For many players, the gruelling conditions of the 2014 World Cup would have been the harshest they have ever been exposed to.
What's worse, as teams now reach the semi-finals, the likelihood of playing extra time while swimming in lactic acid becomes a real possibility. Therefore, it could be argued the team that wins the World Cup won't necessarily be the best, just the best at recovering.
But what are the coaching staff doing to ensure their players are recovering in time?
Are Belgium destined to step on to the pitch against Argentina with heavier legs after being taken to extra time by the USA or can cryogenic chamber therapy, used by France according to Metro, offer salvation?
Or how about the compression technology of Adidas and Nike—are there any recovery benefits to wearing a kit so tight it looks like it's been painted on? Studies reveal there could be and the team that embraces them might just stand a better chance of not only reaching the final but reaching it fully recovered.
Firstly, let's consider compression technology. Traditionally prescribed by doctors to reduce swelling and prevent circulatory problems such as deep vein thrombosis, the technology has since moved into the realms of sport as a means of accelerating recovery by reducing lactic acid and muscle stiffness.
But do they work and will a tight-fitting, Nike-branded compression sock really have Brazil running around like newborn spring lambs between matches?
Researchers from the School of Human Movement at Charles Sturt University in Australia think so. They wanted to test the effects of body compression garments on performance in cricket players.
So they had a group of 10 male athletes perform four randomised exercise sessions which involved repeatedly sprinting and throwing, both with and without compression clothing.
Interestingly, results revealed no significant difference in performance, heart rate or blood measures during exercise. However, 24 hours later, athletes did report lower post-exercise ratings of muscle soreness when wearing compression garments. Scientists concluded:
No benefit was noted when wearing compression garments for repeat-sprint or throwing performance; however, the use of the garments as a recovery tool, when worn after exercise, may be beneficial to reduce postexercise trauma and perceived muscle soreness.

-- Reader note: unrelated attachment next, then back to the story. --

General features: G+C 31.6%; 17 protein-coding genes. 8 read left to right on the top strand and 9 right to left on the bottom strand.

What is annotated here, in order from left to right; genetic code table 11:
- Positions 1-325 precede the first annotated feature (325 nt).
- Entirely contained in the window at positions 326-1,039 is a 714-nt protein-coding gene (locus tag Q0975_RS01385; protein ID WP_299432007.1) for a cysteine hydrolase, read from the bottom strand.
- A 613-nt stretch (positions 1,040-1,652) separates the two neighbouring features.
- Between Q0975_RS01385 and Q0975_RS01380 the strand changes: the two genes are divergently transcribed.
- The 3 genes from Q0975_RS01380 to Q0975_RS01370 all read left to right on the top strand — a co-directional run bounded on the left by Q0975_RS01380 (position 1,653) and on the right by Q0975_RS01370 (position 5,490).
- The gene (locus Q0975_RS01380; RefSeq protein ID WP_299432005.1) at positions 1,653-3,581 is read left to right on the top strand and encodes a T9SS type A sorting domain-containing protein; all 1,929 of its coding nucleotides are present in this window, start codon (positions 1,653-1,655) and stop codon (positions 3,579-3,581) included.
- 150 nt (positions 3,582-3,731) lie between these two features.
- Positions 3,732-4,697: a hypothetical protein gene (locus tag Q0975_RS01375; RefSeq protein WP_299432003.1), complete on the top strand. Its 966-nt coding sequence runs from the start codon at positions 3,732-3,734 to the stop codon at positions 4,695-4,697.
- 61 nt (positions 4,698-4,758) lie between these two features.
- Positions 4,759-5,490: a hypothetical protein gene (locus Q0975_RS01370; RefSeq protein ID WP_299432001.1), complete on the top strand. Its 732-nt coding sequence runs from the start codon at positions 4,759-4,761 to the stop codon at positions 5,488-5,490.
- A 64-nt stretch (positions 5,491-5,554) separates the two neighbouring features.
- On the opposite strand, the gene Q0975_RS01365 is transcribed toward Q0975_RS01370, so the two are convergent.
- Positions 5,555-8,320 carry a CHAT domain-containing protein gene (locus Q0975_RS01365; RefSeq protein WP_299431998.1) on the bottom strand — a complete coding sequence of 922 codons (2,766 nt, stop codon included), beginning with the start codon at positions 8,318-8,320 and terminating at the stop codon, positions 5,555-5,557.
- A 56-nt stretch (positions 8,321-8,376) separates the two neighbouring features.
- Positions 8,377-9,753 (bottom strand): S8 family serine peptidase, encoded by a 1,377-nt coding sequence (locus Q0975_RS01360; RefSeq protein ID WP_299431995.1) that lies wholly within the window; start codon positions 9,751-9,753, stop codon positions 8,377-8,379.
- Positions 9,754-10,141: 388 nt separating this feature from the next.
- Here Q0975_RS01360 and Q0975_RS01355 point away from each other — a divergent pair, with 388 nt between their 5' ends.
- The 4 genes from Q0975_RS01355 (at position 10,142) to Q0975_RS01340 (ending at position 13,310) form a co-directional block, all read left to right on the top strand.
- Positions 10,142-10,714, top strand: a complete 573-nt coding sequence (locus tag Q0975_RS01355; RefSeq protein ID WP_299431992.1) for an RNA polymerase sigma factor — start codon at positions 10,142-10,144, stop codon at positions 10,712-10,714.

It's an idea supported by sports scientists from Massey University in Auckland, New Zealand, who tested the benefits of compression technology on endurance runners during and after a 10-kilometer trial. Researchers stated that participants wore "knee-length compression stockings beneath ankle-length sports socks."
Similar to the Charles Sturt University study, they noted:
No performance or physiological differences were observed. But there was a reduction in delayed-onset muscle soreness 24 hours after exercise when wearing compression stockings.
But while compression technology is relatively cheap, can a team justify the cost of cryogenic chamber therapy such as the type Cristiano Ronaldo reportedly spent £36,000 on getting installed in his house according to Spanish paper El Mundo (in Spanish)?
Amazingly, if you look at research published in the journal of Sports Science, that £36,000 could just be worth it considering the potential benefits.
The therapy consists of exposure to very cold air that is maintained at -110 degrees Celsius to -140 degrees Celsius in special temperature-controlled cryochambers and it's believed:
The cold stimulation shows positive effects on the muscular enzymes creatine kinase and it should be considered a procedure that facilitates athletes' recovery.
The reason this is so significant is because creatine kinase is an enzyme found mainly in muscle tissue. Now, in a healthy athlete, there's typically only a small amount of creatine kinase found to be circulating through the body.
However, when an athlete is over trained and exhausted—highly likely in teams playing long into extra time—muscles become damaged and more creatine kinase is found in the blood.
Now, to quote research published in the Yale Journal of Biology of Medicine who analysed overtraining in elite endurance runners: "Elevation of creatine kinase in serum after exertion is a reliable marker of skeletal muscle injury."
So, if cryogenic chamber therapy shows "positive effects on the muscular enzymes creatine kinase," it's possible that the hefty £36,000 investment could yield a return in the form of a physiological athletic advantage and a World Cup trophy in the cabinet.
Whether this is the case remains to be seen—we'll find out on Sunday, July 13.
But based on the research contained within this article—as well as the musings of the article, "Could Match Fatigue Plague the 2014 World Cup in Brazil?"—the outcome of the 2014 World Cup could be influenced by science behind the scenes as much as skill on the pitch.
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